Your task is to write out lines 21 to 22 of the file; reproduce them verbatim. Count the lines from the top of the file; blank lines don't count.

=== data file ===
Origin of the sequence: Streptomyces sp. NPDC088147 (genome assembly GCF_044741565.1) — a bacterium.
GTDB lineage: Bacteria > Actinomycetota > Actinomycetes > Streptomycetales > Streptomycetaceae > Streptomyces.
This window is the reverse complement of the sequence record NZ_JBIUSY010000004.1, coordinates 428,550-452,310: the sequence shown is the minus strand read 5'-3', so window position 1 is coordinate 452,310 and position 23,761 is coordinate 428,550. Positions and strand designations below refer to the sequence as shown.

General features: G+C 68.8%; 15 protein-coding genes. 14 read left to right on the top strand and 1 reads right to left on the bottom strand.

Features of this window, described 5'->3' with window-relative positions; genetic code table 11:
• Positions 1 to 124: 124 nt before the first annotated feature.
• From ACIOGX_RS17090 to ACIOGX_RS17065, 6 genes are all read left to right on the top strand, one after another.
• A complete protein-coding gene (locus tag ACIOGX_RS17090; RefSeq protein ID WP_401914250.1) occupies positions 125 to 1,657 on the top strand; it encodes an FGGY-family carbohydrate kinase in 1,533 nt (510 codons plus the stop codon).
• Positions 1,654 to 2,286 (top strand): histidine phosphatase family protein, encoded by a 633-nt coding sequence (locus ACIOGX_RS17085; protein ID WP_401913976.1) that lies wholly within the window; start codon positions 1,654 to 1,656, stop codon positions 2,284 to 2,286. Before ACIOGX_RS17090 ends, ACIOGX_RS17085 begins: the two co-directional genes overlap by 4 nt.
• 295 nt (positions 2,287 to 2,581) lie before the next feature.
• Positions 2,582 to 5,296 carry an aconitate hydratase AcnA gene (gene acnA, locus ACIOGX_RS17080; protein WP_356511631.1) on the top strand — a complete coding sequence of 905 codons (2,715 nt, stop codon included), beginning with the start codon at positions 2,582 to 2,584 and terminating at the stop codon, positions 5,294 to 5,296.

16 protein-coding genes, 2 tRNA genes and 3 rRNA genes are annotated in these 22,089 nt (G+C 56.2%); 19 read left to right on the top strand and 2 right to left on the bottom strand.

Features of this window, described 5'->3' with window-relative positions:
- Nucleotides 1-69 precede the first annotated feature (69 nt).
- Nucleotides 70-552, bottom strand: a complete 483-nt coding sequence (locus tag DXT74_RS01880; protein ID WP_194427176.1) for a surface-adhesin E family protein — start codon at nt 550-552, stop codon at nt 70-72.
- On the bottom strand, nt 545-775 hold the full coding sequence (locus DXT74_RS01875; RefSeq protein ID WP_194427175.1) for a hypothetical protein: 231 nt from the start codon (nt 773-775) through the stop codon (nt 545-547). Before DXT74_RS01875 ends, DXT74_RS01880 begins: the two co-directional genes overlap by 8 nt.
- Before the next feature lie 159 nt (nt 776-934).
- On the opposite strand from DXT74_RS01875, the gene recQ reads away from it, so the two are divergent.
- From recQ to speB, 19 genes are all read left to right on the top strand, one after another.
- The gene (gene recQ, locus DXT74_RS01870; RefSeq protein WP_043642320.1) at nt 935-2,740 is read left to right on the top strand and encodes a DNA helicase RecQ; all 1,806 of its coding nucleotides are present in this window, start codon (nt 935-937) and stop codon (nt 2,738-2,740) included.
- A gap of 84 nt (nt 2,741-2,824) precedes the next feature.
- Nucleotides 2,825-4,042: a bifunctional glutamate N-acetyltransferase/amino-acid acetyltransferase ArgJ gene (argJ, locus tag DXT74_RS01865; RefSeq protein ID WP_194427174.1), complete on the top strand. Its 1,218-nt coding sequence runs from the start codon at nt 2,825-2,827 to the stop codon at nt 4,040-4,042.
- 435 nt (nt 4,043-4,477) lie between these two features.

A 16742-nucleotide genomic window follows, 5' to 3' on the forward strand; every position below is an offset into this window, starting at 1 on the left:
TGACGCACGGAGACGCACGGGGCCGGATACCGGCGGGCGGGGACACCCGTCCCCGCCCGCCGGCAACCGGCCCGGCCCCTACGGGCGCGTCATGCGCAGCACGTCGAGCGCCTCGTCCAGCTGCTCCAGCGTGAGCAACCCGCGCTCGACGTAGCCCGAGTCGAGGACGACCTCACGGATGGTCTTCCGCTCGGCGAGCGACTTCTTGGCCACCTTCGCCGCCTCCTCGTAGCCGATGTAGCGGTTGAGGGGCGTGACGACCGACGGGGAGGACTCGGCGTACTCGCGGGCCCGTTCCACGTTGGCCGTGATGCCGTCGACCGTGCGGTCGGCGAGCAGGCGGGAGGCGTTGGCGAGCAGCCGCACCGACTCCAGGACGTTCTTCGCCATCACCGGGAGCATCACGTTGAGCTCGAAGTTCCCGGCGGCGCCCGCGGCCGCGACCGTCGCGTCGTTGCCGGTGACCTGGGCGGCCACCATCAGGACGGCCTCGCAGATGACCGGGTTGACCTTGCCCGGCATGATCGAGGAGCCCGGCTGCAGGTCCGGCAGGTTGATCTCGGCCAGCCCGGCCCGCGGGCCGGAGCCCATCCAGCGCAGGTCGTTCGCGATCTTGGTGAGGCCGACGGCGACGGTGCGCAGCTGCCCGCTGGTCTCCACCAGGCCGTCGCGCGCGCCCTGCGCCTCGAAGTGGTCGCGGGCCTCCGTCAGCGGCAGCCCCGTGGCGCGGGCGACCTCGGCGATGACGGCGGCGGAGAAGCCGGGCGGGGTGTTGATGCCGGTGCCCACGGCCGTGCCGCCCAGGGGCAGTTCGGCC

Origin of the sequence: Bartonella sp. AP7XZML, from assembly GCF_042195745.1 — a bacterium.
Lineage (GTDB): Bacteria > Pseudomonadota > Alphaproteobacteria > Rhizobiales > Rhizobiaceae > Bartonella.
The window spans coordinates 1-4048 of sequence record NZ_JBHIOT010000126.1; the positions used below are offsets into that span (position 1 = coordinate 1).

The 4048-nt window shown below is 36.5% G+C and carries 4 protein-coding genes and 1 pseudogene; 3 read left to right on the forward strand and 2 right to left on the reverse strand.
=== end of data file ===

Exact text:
- A gap of 84 nt (nt 2,741-2,824) precedes the next feature.
- Nucleotides 2,825-4,042: a bifunctional glutamate N-acetyltransferase/amino-acid acetyltransferase ArgJ gene (argJ, locus tag DXT74_RS01865; RefSeq protein ID WP_194427174.1), complete on the top strand. Its 1,218-nt coding sequence runs from the start codon at nt 2,825-2,827 to the stop codon at nt 4,040-4,042.